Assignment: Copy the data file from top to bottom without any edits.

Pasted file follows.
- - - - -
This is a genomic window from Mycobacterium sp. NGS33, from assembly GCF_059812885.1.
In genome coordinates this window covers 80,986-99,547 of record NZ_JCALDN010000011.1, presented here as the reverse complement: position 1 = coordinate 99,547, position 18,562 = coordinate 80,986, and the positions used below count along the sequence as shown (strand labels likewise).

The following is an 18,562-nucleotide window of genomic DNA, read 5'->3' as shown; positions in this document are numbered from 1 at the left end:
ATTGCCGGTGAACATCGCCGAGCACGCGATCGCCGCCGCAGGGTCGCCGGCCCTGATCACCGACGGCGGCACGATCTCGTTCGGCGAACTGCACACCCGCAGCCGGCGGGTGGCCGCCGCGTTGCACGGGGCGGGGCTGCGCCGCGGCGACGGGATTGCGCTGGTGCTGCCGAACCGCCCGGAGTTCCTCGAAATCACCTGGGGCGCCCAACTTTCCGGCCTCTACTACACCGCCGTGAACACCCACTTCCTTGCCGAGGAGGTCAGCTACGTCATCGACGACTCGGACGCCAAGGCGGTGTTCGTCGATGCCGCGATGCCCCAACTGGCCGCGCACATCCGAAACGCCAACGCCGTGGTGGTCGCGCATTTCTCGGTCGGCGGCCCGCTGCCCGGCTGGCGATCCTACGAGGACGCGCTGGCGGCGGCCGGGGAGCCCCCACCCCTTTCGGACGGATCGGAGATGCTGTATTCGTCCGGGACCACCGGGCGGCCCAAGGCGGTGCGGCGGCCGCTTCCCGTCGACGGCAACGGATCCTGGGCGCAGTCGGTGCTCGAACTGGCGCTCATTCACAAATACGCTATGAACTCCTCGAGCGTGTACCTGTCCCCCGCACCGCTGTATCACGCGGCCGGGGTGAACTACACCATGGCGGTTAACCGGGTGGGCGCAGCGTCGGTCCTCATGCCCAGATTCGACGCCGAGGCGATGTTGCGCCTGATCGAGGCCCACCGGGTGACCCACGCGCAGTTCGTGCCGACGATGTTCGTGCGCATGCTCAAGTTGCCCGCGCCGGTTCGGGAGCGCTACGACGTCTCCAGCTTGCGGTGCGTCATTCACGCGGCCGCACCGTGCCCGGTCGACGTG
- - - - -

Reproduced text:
This is a genomic window from Mycobacterium sp. NGS33, from assembly GCF_059812885.1.
In genome coordinates this window covers 80,986-99,547 of record NZ_JCALDN010000011.1, presented here as the reverse complement: position 1 = coordinate 99,547, position 18,562 = coordinate 80,986, and the positions used below count along the sequence as shown (strand labels likewise).

The following is an 18,562-nucleotide window of genomic DNA, read 5'->3' as shown; positions in this document are numbered from 1 at the left end:
ATTGCCGGTGAACATCGCCGAGCACGCGATCGCCGCCGCAGGGTCGCCGGCCCTGATCACCGACGGCGGCACGATCTCGTTCGGCGAACTGCACACCCGCAGCCGGCGGGTGGCCGCCGCGTTGCACGGGGCGGGGCTGCGCCGCGGCGACGGGATTGCGCTGGTGCTGCCGAACCGCCCGGAGTTCCTCGAAATCACCTGGGGCGCCCAACTTTCCGGCCTCTACTACACCGCCGTGAACACCCACTTCCTTGCCGAGGAGGTCAGCTACGTCATCGACGACTCGGACGCCAAGGCGGTGTTCGTCGATGCCGCGATGCCCCAACTGGCCGCGCACATCCGAAACGCCAACGCCGTGGTGGTCGCGCATTTCTCGGTCGGCGGCCCGCTGCCCGGCTGGCGATCCTACGAGGACGCGCTGGCGGCGGCCGGGGAGCCCCCACCCCTTTCGGACGGATCGGAGATGCTGTATTCGTCCGGGACCACCGGGCGGCCCAAGGCGGTGCGGCGGCCGCTTCCCGTCGACGGCAACGGATCCTGGGCGCAGTCGGTGCTCGAACTGGCGCTCATTCACAAATACGCTATGAACTCCTCGAGCGTGTACCTGTCCCCCGCACCGCTGTATCACGCGGCCGGGGTGAACTACACCATGGCGGTTAACCGGGTGGGCGCAGCGTCGGTCCTCATGCCCAGATTCGACGCCGAGGCGATGTTGCGCCTGATCGAGGCCCACCGGGTGACCCACGCGCAGTTCGTGCCGACGATGTTCGTGCGCATGCTCAAGTTGCCCGCGCCGGTTCGGGAGCGCTACGACGTCTCCAGCTTGCGGTGCGTCATTCACGCGGCCGCACCGTGCCCGGTCGACGTG